Cloud Cold Starts - How Can I Secure My Azure Infrastructure Part #1

When you start thinking about moving your workload to the cloud, your first concern is security. In the following post, I’d like to summarize what you can do to reduce risk and protect workloads deployed in Azure.


In this series of Cloud Cold Starts articles, I’d like to address questions (at least an introduction to the topic) that may come to mind when starting out with the cloud.

Encryption At Rest

When we talk about encryption at rest, we are talking about encrypting data that is only stored and not currently being transferred or processed in memory – if the data is physically stored on the storage device (disk). We want to prevent anyone from connecting to the disk and starting to read the data without our permission – so we have the data encrypted with an encryption key as soon as it is written to the storage and decrypted as soon as it is read from the storage. The encryption key is stored elsewhere than the data. Same purpose as the BitLocker you have on your laptop. Without the encryption key, an attacker would not be able to read the data (within a reasonable time, unless there is a flaw in the encryption mechanism).

Azure recognizes two modes of encryption – client-side encryption (encryption is done outside of Azure and Azure works with encrypted data it doesn’t understand) and server-side encryption, where the encryption is managed within Azure.

Server-side Encryption

Server-side encryption encrypts data automatically during storage on disk. But what encryption key is used for this? Microsoft offers two options, its platform-managed keys and customer-managed keys (CMK, sometimes referred to as BYOK – Bring Your Own Key).

Platform keys are managed end-to-end by Azure and you don’t have to worry about anything – all the necessary key-related activities – generation, rotation, etc. are delegated to Microsoft. This solution is suitable for most workloads, but some workloads handling sensitive data must implement CMK by regulation. This increased security brings all key management tasks to the customer.

What’s really good is that Azure has security in its DNA and encrypts with platform-managed keys the data for almost all services offered – from Azure Storage (including disks for virtual machines), Azure SQL Database (search for TDE feature), or perhaps Azure Database for MySQL and more. There is no additional charge for encryption and encryption cannot be turned off, it is enforced by default.

More info about Encryption at the rest can be found here.

Encryption In Transit

Usually we need to exchange data between some applications or send it to the user – this is another place where we need to be careful about data protection. Sometimes this area is called “data in motion”. When communicating over an unencrypted channel, any attacker can listen and/or modify the content of the data along the way. This is why, in 2022, we use the secured HTTPS protocol (via TLS protocol) to access any website (and our browser verifies the website’s certificate, otherwise it will drop the connection).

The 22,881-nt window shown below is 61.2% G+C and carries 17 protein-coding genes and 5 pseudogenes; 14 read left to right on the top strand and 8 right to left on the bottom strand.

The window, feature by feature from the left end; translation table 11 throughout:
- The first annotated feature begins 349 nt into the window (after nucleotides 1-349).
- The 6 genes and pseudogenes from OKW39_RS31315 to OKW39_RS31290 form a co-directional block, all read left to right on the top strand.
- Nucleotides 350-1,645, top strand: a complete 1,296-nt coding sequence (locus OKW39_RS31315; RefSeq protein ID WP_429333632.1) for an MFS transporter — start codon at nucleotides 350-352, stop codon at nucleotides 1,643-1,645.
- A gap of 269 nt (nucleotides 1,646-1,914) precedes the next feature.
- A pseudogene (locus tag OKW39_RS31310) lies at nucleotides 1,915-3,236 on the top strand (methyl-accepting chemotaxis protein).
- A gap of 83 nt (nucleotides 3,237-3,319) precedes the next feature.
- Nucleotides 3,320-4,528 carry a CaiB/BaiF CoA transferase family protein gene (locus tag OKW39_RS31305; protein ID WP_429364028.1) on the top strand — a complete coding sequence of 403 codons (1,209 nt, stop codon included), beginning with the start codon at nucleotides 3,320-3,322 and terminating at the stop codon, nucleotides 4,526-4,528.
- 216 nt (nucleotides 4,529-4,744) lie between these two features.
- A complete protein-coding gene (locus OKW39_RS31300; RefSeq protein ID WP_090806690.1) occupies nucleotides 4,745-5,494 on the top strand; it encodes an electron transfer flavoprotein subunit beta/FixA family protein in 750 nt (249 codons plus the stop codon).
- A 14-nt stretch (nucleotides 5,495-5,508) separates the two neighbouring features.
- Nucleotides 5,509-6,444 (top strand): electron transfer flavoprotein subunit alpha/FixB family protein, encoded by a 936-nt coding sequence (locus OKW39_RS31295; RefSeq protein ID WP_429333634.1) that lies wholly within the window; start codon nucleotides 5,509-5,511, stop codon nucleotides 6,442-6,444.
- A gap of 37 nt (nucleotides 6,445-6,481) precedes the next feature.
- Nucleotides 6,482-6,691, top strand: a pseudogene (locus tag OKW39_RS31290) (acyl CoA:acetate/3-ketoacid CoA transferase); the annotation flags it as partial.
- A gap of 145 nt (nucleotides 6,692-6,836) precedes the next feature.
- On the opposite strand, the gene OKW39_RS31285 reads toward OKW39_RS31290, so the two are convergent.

To manage any resource in Azure (via the REST API or portal), Azure enforces a connection via an encrypted connection.

Almost every Azure service provides the same level of security (if the protocol of given service supports it), so you can consume a service over a secure connection.

Some services allow you to use also unsecured versions of protocols, so make sure you disable them. A great example of this is the Azure Web App, where HTTP out of the box is enabled. To disable unencrypted connections, just enable the “HTTPS Only” option in the “TLS/SSL settings” section of the Web App.

I also recommend setting the minimum TLS version to 1.2 (as of March 2022, Azure does not yet support the higher TLS version 1.3).

More details about Azure encryption in transit can be found here.

Least Privilege Strategy

Another important level of security for Azure resources is restricting permissions for users, administrators, service accounts – for everybody. Give them only the permissions they need to do their jobs, nothing more.


Do you have a service account, that configures the DNS zone only?

That service account certainly doesn’t need to have a subscription owner permissions.

Azure has a lot of built-in roles that you can assign a user to a given resource, see here.

In next article I would like to cover networking isolation and key management.

Do you like this format of Cloud Cold Starts articles? Do you have any topic you would like to cover here? Please share your idea in the comments!

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